'It's a thing of beauty' - community group saves 'iconic' north Suffolk pub
- Credit: iFarm
A community group in Thelnetham, near Suffolk's border with Norfolk, have clubbed together to secure the future of the village's pub.
The White Horse Pub has been taken over by a community benefit society called iFarm, which also operates a community farm near the River Little Ouse in Norfolk.
iFarm's core purpose is to work to reduce social isolation and loneliness.
Joolz Thompson, managing director of iFarm, said: "Our community benefit society was set up in February 2020, just before the pandemic hit.
"We purchased a bit of land just across the Little Ouse river, one mile from the pub. While we were completing the offer for the land, we noticed the White Horse was shut.
"We decided, as part of our purpose of combating social isolation and loneliness that a pub is core to that purpose. Really, it is the beating heart of the village, so we decided we should save and restore it."
Speaking about his own connection to the pub, Mr Thompson said: "I grew up in the village of Hopton, about a mile from Thelnetham.
"My brother and I spent a lot of my youth playing pool at the pub, and his kids have gone on to try out to play pool for England.
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"The White Horse Has always been an iconic destination in Suffolk, which everyone has very fond memories of."
Mr Thompson continued: "We had a protracted negotiation with the owner of the pub. This first involved the vendor accepting an offer from an individual who wanted a change of use to turn it into a residential dwelling.
"They occupied the property for about 6 months, but during that time we completed an asset of community value nomination, which was accepted by the council."
"This process was concurrent with the change of use application — I wrote 7,000 words plus appendices about the history of the pub and why it has so much value to the community.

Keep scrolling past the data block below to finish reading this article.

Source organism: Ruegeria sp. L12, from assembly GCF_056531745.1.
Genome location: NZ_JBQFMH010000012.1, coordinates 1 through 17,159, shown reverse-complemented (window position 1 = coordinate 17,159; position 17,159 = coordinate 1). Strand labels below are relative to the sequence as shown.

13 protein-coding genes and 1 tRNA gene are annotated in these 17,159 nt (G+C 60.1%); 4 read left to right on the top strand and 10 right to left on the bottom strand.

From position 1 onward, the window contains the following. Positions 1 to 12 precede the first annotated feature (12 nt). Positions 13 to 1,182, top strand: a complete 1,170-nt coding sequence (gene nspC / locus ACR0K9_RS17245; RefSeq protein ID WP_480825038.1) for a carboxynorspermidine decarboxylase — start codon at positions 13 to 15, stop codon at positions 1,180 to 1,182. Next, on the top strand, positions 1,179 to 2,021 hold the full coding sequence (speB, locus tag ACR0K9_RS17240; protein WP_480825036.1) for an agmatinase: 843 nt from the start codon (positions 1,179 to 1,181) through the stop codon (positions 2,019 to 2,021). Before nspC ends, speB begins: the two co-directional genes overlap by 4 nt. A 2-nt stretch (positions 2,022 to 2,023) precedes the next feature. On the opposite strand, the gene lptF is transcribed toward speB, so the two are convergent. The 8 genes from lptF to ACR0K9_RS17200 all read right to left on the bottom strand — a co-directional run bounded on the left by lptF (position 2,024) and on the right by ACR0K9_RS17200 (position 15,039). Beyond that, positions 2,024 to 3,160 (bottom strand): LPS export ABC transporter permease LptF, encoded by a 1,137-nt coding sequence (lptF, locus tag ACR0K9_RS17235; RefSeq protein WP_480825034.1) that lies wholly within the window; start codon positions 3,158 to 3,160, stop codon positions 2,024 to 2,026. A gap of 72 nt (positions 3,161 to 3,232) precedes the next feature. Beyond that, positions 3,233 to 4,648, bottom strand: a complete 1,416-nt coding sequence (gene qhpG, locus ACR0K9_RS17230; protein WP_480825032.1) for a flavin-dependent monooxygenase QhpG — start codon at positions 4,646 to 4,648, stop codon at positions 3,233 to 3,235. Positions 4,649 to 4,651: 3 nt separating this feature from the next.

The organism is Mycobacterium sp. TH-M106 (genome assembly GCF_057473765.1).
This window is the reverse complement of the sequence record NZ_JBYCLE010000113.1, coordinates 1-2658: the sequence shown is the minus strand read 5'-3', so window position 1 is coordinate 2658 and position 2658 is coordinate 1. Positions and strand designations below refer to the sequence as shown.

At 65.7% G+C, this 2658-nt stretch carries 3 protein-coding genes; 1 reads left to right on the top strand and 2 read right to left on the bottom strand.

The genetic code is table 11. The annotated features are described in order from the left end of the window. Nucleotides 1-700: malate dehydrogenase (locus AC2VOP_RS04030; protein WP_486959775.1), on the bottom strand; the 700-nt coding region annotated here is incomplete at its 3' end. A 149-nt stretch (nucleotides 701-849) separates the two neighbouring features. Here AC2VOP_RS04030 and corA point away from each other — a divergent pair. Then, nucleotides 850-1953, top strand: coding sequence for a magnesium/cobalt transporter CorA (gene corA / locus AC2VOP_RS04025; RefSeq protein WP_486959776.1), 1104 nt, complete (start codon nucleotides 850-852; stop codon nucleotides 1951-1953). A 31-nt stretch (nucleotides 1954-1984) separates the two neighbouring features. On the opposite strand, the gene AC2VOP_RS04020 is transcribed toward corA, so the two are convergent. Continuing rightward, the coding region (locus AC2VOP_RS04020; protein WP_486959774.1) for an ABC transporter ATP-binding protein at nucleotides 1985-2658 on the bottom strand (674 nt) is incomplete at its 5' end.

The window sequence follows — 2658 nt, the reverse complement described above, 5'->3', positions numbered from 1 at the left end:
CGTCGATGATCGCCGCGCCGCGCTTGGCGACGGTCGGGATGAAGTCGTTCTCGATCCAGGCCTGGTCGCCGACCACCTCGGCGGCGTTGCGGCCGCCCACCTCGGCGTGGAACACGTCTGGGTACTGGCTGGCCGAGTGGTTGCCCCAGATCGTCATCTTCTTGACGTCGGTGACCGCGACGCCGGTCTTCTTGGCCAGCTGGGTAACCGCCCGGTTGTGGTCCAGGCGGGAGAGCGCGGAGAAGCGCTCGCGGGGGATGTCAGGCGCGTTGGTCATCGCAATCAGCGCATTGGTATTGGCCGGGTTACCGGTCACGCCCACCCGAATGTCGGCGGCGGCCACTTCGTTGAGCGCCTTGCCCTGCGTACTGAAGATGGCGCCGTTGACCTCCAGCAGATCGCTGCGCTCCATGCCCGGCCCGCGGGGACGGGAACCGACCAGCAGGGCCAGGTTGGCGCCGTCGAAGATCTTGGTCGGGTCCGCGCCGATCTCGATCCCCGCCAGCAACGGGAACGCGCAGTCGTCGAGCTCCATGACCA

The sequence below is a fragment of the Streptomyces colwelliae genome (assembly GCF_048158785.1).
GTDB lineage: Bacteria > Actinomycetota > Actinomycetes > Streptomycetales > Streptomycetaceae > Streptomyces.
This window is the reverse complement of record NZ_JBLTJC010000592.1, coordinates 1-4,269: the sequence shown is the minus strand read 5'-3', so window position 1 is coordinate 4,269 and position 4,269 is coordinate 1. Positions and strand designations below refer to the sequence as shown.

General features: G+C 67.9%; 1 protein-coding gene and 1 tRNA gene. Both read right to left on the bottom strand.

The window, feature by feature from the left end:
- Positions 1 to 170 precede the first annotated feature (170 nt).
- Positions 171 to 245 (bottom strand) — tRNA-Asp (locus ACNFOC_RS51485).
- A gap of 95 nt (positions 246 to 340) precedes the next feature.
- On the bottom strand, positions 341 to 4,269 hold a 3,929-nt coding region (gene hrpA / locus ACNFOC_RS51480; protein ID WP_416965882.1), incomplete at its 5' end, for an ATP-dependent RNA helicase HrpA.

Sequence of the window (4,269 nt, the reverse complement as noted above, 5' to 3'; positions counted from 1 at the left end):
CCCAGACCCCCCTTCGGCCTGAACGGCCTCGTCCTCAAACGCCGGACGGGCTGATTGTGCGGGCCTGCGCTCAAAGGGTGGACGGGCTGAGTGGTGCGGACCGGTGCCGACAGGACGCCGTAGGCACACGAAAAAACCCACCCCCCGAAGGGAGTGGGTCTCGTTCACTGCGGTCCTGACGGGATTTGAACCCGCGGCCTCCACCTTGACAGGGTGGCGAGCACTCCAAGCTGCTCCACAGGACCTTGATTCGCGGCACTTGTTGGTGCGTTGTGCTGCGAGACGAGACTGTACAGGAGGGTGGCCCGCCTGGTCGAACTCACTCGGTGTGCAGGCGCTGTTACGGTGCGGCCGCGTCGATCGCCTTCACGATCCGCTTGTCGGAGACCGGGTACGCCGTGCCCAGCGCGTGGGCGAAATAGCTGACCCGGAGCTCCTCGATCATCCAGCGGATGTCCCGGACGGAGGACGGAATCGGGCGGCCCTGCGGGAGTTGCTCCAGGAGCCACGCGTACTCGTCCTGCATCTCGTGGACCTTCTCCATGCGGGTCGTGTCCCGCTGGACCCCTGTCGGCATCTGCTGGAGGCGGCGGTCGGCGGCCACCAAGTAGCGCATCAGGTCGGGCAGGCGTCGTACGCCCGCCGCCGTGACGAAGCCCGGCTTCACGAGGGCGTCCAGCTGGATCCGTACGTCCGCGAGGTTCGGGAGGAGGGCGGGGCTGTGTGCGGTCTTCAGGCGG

"This gives certain protections to an asset of community value: It cannot just be sold, it must be offered to the community."
This process resulted in them gaining a license to operate the pub for 12 months, starting from this March, and gave them the option to purchase – which means the vendor can't sell the pub to anyone else in the meantime.
Mr Thompson added: "This means we have 11 months to raise enough money to save our pub. This gives us some breathing space and a cast-iron guarantee that it will be sold to the community when we're successful in raising the money."
"We've opened a lot more quickly than we originally planned. We'd thought we'd settle in and have at least a month to get our feet under the table and everything cleaned up.
"In fact, we opened our doors within a couple of weeks of getting the tenancy, because we need to move at speed, we need to be open, and we need to fundraise."
He added: "Loads of residents from the village have stepped forward to help with everything from gardening to bookkeeping to food safety.
"We have been extremely busy the past couple of weekends, and had some donations too – a publican friend in London donated a keg of pale ale.
"It has been a thing of beauty."